249 F2d 508 Murphy Auto Parts Company v. Ball H Murphy Auto Parts Company
249 F.2d 508
MURPHY AUTO PARTS COMPANY, Inc., Appellant,
Thomas Charles BALL, through his next friend, Rita H. Ball, Appellee.
MURPHY AUTO PARTS COMPANY, Inc., Appellant,
George J. BALL, Sr., and Rita H. Ball, Appellees.
United States Court of Appeals District of Columbia Circuit.
Argued June 11, 1957.
Decided October 25, 1957.
Petition for Rehearing In Banc Denied November 22, 1957.
Mr. R. Sidney Johnson, Washington, D. C., with whom Mr. Guy B. Hardy, Washington, D. C., was on the brief, for appellant.
Mr. Albert J. Ahern, Jr., Washington, D. C., with whom Mr. James J. Laughlin, Washington, D. C., was on the brief, for appellees.
Before BAZELON, FAHY and BURGER, Circuit Judges.
BURGER, Circuit Judge.
The issue presented by this appeal is whether an alleged out of court utterance of an employee, driving his own car after working hours, stating that he was on an errand for his employer, is admissible to show that he was in fact engaged in his employer's business at the time of a collision with a pedestrian, where the statement is a spontaneous declaration or excited utterance.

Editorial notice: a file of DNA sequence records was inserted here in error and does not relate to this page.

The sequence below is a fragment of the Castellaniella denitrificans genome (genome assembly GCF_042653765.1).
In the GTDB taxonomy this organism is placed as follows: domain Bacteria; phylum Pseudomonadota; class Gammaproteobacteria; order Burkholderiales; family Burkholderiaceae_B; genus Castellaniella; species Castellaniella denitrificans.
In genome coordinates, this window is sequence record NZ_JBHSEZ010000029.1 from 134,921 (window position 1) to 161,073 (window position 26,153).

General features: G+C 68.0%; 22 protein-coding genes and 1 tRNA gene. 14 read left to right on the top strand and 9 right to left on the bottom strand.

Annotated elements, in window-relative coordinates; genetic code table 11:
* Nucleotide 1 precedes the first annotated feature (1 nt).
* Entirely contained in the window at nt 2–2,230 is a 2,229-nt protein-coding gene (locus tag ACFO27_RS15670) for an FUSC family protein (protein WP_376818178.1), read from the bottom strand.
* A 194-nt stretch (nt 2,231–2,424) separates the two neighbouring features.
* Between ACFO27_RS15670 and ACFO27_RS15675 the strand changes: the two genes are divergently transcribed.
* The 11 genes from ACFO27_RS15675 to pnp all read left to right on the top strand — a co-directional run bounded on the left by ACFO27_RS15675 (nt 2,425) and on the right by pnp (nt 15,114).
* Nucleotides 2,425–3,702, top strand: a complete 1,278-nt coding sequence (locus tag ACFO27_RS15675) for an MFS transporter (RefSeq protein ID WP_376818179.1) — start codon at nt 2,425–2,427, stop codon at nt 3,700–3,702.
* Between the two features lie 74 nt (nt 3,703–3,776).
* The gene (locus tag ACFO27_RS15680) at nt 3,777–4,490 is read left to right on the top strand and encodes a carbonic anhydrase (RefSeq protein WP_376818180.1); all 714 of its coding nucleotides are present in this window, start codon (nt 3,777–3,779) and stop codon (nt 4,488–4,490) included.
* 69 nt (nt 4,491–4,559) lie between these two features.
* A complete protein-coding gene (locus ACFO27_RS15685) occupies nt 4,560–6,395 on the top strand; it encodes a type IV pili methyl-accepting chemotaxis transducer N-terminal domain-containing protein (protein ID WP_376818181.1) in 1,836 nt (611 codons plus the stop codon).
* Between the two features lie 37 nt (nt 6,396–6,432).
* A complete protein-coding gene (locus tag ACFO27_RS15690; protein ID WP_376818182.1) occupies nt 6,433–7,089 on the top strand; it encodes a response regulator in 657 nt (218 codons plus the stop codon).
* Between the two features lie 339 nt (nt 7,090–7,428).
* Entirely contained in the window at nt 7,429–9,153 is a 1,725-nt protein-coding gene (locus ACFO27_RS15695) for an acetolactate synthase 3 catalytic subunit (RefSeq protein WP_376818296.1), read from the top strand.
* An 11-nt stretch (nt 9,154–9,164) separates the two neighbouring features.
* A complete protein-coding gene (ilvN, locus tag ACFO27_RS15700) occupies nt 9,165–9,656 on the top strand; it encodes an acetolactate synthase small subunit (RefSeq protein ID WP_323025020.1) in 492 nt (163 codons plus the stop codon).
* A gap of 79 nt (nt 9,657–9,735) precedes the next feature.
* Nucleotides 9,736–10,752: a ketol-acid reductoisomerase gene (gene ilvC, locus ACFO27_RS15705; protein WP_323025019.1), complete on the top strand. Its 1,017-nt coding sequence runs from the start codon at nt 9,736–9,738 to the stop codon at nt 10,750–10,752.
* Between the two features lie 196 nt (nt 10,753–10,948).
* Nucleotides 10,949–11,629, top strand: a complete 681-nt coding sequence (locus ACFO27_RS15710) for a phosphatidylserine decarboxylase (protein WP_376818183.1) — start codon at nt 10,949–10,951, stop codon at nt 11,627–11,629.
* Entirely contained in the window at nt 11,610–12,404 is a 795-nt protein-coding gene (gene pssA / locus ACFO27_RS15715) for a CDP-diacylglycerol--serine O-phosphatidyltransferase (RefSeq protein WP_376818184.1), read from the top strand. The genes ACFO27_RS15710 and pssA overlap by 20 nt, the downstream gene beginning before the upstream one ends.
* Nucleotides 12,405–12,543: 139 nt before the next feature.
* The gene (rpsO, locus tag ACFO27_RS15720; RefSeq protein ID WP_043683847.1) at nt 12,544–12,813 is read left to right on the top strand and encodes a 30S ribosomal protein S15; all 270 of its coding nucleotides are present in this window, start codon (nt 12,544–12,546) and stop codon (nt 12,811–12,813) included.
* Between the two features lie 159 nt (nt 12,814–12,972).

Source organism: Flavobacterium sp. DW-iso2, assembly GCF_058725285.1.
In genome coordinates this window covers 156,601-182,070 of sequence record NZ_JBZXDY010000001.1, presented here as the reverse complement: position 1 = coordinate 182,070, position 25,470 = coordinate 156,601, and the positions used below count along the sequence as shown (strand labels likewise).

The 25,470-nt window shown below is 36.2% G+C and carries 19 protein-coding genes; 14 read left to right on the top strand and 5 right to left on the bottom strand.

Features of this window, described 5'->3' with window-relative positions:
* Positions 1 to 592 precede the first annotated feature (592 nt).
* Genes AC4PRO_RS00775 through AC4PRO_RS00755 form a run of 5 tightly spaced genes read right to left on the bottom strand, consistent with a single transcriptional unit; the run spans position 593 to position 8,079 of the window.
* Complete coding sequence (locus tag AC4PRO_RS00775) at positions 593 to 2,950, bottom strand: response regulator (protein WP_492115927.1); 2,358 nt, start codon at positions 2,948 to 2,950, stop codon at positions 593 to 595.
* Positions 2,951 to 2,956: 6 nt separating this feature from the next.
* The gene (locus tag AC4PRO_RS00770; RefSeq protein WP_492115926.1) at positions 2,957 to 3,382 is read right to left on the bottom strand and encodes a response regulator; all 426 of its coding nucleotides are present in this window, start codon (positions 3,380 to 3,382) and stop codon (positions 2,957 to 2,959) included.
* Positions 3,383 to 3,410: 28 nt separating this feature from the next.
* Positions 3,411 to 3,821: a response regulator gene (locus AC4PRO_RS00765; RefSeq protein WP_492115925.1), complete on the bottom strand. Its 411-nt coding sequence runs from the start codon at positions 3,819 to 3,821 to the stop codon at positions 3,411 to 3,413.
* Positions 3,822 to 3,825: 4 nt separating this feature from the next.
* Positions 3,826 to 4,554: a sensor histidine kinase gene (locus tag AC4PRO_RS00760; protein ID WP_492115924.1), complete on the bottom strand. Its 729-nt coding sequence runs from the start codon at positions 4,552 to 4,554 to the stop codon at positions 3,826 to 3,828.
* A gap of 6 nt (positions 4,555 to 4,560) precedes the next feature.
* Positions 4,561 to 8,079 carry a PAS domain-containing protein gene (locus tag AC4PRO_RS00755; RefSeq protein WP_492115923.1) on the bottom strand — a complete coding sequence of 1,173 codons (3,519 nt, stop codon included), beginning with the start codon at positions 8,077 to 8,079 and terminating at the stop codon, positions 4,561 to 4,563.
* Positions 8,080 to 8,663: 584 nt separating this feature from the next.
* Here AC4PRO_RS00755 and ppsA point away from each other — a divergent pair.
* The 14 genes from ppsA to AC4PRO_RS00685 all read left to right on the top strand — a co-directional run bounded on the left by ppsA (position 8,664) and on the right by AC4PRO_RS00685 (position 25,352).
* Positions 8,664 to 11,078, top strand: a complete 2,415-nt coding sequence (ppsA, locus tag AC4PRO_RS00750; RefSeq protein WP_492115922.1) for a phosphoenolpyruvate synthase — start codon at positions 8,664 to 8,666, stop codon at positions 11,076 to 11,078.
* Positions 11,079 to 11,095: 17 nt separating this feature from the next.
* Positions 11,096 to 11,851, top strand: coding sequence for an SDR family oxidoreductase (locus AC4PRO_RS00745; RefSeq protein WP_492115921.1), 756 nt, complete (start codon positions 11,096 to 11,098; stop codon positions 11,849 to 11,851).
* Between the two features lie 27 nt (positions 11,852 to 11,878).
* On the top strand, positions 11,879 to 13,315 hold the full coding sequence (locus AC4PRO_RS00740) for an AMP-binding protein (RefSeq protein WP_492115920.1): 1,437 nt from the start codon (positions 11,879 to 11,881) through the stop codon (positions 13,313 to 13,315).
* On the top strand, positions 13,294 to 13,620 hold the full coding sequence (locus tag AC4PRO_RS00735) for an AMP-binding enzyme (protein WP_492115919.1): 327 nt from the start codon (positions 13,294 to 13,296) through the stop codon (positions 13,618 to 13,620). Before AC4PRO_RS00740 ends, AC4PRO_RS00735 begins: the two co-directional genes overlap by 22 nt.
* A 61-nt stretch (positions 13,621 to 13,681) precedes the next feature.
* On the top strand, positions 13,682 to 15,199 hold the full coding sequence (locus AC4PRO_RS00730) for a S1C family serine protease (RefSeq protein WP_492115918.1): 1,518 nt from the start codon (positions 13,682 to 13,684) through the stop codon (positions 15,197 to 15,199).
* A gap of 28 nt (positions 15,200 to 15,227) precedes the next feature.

The facts are essential to a complete understanding of the precise legal issues presented. Appellee Thomas Ball, a minor, was injured in 1952 when struck by a passenger car owned and driven by James Murphy. James Murphy was employed as a clerk by his stepfather's business concern, appellant here. The injury occurred at 6:30 P.M., one and one-half hour after his regular work day which terminated at 5:00 P.M. Appellee Rita Ball, the mother of the injured child, testified that immediately after the injury and at the scene of the accident, James Murphy "told me that he was sorry, that he hoped my son wasn't seriously hurt, he had to call on a customer and was in a bit of a hurry to get home." James Murphy denied making this or any statement to Mrs. Ball.